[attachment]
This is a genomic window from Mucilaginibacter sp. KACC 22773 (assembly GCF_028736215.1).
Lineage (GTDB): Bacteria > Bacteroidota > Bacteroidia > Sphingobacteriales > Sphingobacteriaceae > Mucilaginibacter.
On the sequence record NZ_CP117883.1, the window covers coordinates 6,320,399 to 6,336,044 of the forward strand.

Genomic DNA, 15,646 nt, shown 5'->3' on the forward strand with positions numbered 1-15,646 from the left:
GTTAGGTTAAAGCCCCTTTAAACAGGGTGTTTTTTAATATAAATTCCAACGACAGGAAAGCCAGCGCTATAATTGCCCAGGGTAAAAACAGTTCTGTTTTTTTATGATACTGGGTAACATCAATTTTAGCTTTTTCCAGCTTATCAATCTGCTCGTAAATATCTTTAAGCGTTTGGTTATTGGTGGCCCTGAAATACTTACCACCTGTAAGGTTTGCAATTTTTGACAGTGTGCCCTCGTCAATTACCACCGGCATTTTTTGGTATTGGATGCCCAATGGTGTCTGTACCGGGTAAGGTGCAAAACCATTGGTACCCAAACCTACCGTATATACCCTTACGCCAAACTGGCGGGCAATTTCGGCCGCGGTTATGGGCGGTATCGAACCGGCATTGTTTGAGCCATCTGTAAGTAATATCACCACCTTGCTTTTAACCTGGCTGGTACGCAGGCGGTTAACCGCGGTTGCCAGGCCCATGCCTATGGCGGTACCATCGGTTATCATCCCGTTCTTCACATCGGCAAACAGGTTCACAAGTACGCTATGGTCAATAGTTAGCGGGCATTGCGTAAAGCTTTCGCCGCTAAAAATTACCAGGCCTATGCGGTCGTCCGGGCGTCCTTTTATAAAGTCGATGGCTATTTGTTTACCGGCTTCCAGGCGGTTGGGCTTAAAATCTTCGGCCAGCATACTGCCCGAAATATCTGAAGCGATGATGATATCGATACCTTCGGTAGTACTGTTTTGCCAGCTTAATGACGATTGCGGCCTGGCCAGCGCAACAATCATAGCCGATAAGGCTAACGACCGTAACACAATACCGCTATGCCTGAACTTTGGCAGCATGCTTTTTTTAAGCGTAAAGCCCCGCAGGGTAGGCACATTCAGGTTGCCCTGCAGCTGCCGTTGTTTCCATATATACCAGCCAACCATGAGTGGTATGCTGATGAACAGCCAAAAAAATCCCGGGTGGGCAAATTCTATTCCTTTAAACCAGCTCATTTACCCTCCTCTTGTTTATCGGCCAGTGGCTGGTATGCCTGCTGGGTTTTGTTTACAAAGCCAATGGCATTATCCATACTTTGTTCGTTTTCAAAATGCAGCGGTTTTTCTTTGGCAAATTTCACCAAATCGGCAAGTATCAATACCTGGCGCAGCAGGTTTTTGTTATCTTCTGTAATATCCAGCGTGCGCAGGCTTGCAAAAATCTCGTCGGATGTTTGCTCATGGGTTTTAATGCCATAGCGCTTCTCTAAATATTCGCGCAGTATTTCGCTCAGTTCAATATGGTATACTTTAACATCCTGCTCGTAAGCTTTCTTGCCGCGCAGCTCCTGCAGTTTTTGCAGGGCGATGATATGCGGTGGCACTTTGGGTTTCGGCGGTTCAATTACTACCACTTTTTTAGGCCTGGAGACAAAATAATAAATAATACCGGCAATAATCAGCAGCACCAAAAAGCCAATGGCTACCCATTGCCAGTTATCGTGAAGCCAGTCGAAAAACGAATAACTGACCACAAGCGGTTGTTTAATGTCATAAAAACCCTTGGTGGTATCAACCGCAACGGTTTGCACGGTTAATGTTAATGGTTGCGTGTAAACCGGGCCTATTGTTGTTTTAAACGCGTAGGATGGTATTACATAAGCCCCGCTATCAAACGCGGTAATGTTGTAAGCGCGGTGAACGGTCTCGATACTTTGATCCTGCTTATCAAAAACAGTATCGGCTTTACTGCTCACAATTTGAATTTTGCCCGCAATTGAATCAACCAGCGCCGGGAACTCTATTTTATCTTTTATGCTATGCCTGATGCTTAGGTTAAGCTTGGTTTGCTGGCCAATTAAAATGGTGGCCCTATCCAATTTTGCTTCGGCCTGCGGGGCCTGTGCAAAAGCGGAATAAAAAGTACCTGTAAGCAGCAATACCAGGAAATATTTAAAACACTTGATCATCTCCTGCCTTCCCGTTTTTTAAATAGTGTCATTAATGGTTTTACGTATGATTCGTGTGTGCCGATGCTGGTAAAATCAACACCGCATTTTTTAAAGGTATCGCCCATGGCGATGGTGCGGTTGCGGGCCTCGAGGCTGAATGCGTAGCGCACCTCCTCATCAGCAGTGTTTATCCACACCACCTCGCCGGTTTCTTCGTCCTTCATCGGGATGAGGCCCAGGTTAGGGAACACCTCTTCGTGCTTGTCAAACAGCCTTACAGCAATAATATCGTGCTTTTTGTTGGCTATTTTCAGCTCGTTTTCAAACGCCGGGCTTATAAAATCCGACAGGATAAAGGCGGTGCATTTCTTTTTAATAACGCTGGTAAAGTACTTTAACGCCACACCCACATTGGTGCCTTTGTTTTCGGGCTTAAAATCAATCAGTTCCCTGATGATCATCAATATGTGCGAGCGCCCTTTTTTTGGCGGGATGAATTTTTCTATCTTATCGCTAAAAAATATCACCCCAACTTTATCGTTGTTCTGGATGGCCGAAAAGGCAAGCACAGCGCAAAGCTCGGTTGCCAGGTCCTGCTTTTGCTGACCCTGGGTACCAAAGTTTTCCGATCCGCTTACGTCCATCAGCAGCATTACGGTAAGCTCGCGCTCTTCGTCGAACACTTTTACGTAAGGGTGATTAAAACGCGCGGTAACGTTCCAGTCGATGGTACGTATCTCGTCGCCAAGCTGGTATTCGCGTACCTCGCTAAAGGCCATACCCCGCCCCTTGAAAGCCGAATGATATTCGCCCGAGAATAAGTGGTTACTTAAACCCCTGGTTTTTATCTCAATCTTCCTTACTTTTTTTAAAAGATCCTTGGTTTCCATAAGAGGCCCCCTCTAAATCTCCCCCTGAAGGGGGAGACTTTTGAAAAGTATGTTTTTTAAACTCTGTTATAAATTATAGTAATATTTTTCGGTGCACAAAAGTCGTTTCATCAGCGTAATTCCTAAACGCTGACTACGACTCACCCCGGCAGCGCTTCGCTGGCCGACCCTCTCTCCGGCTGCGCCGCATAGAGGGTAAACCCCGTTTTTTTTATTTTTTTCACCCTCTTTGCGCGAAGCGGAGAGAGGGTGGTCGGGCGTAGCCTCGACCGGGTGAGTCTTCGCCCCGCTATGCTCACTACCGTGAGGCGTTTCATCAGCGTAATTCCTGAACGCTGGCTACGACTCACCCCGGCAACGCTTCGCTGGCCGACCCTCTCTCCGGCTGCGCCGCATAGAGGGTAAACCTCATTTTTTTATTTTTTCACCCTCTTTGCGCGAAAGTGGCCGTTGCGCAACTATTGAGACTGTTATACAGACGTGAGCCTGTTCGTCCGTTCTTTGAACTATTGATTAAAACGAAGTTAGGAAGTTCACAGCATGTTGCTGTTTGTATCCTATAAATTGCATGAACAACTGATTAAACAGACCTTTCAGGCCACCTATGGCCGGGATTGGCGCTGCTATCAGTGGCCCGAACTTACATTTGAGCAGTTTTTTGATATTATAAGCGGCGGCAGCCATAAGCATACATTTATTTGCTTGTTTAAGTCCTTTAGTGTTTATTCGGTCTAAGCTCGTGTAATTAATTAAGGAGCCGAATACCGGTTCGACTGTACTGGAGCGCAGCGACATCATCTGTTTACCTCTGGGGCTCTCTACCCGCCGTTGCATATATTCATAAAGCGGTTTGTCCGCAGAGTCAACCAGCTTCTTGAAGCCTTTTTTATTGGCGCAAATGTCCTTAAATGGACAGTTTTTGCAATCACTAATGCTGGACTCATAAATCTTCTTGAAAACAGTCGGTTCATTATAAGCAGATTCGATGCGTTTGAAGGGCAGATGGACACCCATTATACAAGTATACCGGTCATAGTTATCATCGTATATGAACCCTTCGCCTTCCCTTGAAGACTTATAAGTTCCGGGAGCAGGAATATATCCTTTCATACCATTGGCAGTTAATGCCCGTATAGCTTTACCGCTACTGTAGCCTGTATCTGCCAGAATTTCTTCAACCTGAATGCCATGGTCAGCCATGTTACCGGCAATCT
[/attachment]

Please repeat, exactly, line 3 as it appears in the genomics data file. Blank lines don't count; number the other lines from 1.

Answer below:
On the sequence record NZ_CP117883.1, the window covers coordinates 6,320,399 to 6,336,044 of the forward strand.